   Show the baby the
     same array many
    Show the array with
     an element missing
     – or one added
    Surprise indicates
     that her or his
     expectations were
The Infant and Growing Child

      Biological Development
      Cognitive Development
        Social Development
      The Developing Brain

         At Birth    During First Year   Next Few Years

   At birth, neurons are in place, but few
   During first year, axons grow, dendrites
    multiply, connections form
   Over next few years, active connections
Milestones in Motor
    Piaget’s Theory of Mind

   Stages of Development
    – Each stage is qualitatively different from
    – Ages for stage transitions are approximate
 Cognitive Structures
 Adaptation
    – Assimilation - filtering experience to fit
    – Accommodation - changing thought to fit
Changing Schemas of the
   From preschool          5th grade

    through about the 5th
    grade, children
    gradually assimilate
    and then
    accommodate the
    concept into their
    thinking                preschool
        Separation Anxiety
   Separation anxiety is
    a fear reaction when
    the primary
    caregiver is absent
   Seen in all cultures
   Corresponds with
    development of
    object permanence
      Piaget’s Stages of
 Sensorimotor
 Preoperational
 Concrete Operational
 Formal Operational
“Conservation of Liquid” Task

  The critical question is always: “Why do you think so?”
Conservation of Substance & Number
    Conservation of
     – Two identical balls of clay
     – One is deformed
     – “Do the two pieces have
       the same amount of
    Conservation of Number
     – Two identical rows of
     – One row is rearranged
     – “Do the two rows have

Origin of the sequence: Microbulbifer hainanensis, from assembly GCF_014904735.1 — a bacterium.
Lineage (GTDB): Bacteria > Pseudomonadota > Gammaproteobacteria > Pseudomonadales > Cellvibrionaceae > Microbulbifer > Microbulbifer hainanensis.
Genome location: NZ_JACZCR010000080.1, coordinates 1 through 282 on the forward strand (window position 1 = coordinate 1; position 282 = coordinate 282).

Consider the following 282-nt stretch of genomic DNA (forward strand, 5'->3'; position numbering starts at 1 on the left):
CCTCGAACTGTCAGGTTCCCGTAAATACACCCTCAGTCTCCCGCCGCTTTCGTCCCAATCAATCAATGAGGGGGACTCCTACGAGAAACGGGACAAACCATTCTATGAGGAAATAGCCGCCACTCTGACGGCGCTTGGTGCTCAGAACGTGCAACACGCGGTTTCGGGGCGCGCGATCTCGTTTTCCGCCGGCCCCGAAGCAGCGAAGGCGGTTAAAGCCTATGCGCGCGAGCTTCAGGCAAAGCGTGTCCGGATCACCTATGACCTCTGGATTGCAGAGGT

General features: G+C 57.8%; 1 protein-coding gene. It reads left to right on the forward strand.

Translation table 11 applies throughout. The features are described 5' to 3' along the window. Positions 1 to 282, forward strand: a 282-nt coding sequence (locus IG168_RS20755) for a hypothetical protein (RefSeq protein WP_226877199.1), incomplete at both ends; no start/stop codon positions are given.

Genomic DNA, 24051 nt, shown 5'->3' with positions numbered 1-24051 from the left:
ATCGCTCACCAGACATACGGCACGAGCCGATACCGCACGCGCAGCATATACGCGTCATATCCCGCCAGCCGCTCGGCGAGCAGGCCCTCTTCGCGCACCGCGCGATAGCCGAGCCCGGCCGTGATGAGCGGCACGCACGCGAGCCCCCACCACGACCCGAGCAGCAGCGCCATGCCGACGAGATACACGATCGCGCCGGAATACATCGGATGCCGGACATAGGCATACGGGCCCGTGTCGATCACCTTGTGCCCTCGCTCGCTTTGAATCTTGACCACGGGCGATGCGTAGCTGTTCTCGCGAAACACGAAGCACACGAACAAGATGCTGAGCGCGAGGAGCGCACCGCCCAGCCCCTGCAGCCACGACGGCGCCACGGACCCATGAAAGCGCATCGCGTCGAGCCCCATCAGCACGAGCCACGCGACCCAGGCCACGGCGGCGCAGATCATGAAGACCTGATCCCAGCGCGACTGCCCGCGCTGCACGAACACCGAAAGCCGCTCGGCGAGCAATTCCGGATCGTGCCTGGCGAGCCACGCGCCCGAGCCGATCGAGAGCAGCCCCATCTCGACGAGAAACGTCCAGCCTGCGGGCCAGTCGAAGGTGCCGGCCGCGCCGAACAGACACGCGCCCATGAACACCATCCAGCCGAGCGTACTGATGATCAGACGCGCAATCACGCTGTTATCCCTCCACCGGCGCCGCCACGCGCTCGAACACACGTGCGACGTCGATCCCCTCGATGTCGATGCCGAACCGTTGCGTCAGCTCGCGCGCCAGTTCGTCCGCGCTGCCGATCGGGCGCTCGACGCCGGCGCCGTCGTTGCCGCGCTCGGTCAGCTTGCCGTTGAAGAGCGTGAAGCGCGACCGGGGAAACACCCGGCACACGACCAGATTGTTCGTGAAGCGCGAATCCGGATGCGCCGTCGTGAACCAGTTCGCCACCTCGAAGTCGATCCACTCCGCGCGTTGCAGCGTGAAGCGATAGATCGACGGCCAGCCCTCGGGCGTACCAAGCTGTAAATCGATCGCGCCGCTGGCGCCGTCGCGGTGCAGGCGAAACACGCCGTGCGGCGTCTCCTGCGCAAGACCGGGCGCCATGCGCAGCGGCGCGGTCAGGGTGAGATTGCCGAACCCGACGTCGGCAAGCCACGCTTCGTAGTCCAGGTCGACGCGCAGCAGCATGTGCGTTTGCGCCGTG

the same number of
     The Infant as Intuitive
   Infants look longer
    at objects that seem
    to violate physical
    laws than those that
    do not
    – Surprise indicates
      that their
      expectations were
    – They must know
      what is physically
      plausible for this to
      Speed of Information
   Response times decrease
    from 7 - 12 years of age
    – Consistent across several
      different types of tasks
   This may be due to the
    biological maturation of
    the brain
    – Increased myelination of
    Social Development
 Attachment:  A deep emotional
 bond that an infant develops with
 its primary caretaker
       Styles of Attachment
   Strange Situation Test: A parent-infant
    “separation and reunion” procedure that is
    staged in a laboratory to test the security of a
    child’s attachment
   Secure Attachment: A parent-infant
    relationship in which the baby is secure when the
    parent is present, distressed by separation, and
    delighted by reunion
   Insecure Attachment: A parent-infant
    relationship in which the baby clings to the
    parent, cries at separation, and reacts with anger
     Gender Segregation at
   Four-year-olds
    spend three times as
    much time with
    same-sex playmates
    as opposite-sex
   By age six, children
    spend 11 times as
    much time with
    same-sex playmates